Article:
Come On Pilgirm

I’m not sure exactly when it happened, but somewhere along the way the Pixies became The Velvet Underground of Generation-X, meaning that they never sold a lot of albums during their heyday but they seemingly influenced damn near every alternative rock band who came after them. This mini-album was originally recorded at Boston’s Fort Apache Studios and featured 17 songs on what was then unofficially known as The Purple Tape, which Ivo Watts-Russell trimmed down and released on his label, 4AD, best known for their ethereal pop. Many of the nine songs that did not make Come On Pilgrim would appear in reworked form on their other albums, and the original versions of these songs were belatedly released by Sonic Unyon records as Pixies in 2002.

Anyway, as for the eight songs that are here, they pretty much show off the band’s strengths right from the get-go, even if there are few top-tier Pixies classics here. By that I mean that group leader Black Francis (later Frank Black and really Charles Thompson) already had his dramatic whisper to a scream vocal delivery down pat, and the band at times (but not all the time) deliver the soft-to-loud dynamics and exciting buildups/explosions that they’d become best known for. The background vocals of bassist Kim Deal (then known as Mrs. John Murphy) sometimes offer a sexy yet girlish counterpoint, but not as often or as effectively as on subsequent albums, where the band’s impeccable vocal chemistry became one of their most inviting characteristics.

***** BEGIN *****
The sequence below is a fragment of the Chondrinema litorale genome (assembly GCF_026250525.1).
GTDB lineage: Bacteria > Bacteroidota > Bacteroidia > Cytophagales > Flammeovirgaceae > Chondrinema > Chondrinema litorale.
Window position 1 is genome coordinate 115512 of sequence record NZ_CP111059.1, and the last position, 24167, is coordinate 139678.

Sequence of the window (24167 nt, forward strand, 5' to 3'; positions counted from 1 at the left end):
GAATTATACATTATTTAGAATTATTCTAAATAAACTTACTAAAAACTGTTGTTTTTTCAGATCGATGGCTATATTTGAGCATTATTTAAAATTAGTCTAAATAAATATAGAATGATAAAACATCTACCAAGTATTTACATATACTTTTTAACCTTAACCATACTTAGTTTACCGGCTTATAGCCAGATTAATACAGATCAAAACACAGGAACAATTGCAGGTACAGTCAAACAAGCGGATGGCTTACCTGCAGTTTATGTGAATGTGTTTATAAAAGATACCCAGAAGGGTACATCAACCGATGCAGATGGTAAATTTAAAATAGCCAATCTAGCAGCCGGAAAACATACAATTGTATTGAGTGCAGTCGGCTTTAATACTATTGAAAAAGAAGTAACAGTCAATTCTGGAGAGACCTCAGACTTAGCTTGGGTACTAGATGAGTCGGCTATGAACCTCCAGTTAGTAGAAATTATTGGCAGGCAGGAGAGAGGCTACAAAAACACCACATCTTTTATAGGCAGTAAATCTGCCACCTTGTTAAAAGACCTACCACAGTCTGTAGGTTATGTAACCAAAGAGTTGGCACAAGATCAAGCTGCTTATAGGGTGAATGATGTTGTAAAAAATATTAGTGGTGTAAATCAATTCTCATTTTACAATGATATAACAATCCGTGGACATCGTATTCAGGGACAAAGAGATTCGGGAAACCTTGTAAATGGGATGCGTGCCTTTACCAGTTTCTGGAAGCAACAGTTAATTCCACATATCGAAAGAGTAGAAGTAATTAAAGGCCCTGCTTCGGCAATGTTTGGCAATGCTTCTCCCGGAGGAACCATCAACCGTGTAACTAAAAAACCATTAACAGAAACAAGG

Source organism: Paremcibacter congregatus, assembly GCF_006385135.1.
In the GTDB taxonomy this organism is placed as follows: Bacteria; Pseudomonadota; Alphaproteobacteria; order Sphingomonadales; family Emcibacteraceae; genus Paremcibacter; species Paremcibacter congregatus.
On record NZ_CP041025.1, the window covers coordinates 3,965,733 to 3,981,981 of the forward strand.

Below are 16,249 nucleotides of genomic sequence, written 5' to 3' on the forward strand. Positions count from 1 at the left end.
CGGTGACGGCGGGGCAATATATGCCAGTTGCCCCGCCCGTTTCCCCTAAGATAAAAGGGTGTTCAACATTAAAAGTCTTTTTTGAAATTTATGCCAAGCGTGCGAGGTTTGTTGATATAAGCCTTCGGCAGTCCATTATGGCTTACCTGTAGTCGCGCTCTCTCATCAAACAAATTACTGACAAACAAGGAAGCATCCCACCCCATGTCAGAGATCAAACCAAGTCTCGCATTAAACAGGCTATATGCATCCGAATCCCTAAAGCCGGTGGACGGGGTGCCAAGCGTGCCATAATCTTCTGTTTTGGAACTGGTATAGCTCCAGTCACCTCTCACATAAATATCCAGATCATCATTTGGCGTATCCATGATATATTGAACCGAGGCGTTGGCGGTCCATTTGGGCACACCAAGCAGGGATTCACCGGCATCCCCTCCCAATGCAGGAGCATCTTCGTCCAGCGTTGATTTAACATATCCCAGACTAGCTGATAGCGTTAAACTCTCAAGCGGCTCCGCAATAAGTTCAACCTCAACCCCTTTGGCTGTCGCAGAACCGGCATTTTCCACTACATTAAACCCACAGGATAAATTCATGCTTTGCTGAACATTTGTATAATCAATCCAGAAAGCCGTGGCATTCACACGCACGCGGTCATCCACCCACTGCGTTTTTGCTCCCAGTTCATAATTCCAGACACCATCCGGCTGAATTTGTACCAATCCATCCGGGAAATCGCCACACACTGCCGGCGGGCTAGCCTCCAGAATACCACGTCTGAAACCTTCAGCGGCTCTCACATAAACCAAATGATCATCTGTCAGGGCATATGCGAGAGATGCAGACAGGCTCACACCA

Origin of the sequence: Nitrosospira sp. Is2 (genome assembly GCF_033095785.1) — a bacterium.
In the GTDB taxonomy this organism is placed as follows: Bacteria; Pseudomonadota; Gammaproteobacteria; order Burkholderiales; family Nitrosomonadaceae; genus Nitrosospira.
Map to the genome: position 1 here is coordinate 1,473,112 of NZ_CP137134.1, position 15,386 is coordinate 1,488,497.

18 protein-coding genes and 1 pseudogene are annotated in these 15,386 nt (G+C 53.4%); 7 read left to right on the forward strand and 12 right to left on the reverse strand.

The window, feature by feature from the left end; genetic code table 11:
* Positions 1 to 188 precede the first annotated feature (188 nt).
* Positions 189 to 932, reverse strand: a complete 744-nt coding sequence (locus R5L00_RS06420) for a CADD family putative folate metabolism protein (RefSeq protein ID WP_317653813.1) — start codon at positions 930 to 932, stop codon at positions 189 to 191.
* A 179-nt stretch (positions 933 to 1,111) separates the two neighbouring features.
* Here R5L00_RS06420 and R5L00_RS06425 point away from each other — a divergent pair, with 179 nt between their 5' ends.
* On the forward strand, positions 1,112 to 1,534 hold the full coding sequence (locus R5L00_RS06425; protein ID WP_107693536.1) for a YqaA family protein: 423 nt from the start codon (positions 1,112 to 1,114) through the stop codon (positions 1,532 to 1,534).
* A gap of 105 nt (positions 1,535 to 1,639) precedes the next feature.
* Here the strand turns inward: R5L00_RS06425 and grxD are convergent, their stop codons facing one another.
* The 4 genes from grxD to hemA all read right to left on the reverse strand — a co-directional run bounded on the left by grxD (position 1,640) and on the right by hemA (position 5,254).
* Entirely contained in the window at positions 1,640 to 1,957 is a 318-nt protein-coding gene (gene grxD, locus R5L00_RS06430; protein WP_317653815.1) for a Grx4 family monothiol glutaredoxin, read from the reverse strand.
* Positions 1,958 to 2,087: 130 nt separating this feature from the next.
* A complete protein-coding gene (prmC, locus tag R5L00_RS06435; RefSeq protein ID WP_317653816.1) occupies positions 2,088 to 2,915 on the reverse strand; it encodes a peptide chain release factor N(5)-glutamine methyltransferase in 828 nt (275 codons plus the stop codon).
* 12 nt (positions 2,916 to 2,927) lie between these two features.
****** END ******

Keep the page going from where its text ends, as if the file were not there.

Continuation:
As for the rest of the band, certainly David Lovering shows himself to be a first-class rock drummer on the brief but hard charging “Isla de Encanta,” and lead guitarist Joey Santiago delivers crazed, utterly unique guitar runs to “Vamos” (yes there’s something of a Spanish flavor to the album). His strange, surf-y guitar playing on “Nimrod’s Son” also may not be something that you’d ever find in a textbook, but it sure is interesting even if his playing (and the band’s sound in general) can be something of an acquired taste. “Ed Is Dead” is more straightforward and is deceptively catchy, as is “I’ve Been Tired,” which features none-too-subtle lyrics, a rarity for a band better known for their obtuse, surreal, and (let’s face it) often nonsensical subject matter. Then again, it’s the Pixies unique chemistry and strangely compelling sound that always made them special, plus they also had a gifted songwriter (two actually, but more on that later) in Francis, who wrote the vast majority of the band’s material. The best songs here are the most melodic and memorable ones: “Caribou,” which features those soft-to-loud dynamics and has a catchy one word chorus, “Holiday Song,” with its good groovy riffs, and “Levitate Me,” with its hooky guitar lines and singable vocals.

This consistently strong first set, which at the time was only available in the U.S. as an import (the band were always much bigger in the U.K./Europe than the U.S.), got the band off to a rock solid start, but they would go onto even better things.


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